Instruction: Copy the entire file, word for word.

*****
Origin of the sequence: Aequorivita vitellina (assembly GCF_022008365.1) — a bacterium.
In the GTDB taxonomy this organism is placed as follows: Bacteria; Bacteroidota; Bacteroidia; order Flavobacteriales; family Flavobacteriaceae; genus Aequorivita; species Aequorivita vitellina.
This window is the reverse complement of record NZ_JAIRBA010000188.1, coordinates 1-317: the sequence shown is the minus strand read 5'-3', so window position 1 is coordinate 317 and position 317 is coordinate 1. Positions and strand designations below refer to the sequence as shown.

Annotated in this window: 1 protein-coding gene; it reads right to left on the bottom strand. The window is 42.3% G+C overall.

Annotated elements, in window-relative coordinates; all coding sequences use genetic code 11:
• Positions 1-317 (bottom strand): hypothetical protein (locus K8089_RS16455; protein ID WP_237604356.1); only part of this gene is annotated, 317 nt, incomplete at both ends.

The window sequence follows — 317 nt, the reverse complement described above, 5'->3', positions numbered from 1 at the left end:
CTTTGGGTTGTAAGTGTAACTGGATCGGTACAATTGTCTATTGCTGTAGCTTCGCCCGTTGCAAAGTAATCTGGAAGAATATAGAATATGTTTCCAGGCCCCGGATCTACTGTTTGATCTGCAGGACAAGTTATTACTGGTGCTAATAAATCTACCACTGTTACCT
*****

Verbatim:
Origin of the sequence: Aequorivita vitellina (assembly GCF_022008365.1) — a bacterium.
In the GTDB taxonomy this organism is placed as follows: Bacteria; Bacteroidota; Bacteroidia; order Flavobacteriales; family Flavobacteriaceae; genus Aequorivita; species Aequorivita vitellina.
This window is the reverse complement of record NZ_JAIRBA010000188.1, coordinates 1-317: the sequence shown is the minus strand read 5'-3', so window position 1 is coordinate 317 and position 317 is coordinate 1. Positions and strand designations below refer to the sequence as shown.

Annotated in this window: 1 protein-coding gene; it reads right to left on the bottom strand. The window is 42.3% G+C overall.

Annotated elements, in window-relative coordinates; all coding sequences use genetic code 11:
• Positions 1-317 (bottom strand): hypothetical protein (locus K8089_RS16455; protein ID WP_237604356.1); only part of this gene is annotated, 317 nt, incomplete at both ends.

The window sequence follows — 317 nt, the reverse complement described above, 5'->3', positions numbered from 1 at the left end:
CTTTGGGTTGTAAGTGTAACTGGATCGGTACAATTGTCTATTGCTGTAGCTTCGCCCGTTGCAAAGTAATCTGGAAGAATATAGAATATGTTTCCAGGCCCCGGATCTACTGTTTGATCTGCAGGACAAGTTATTACTGGTGCTAATAAATCTACCACTGTTACCT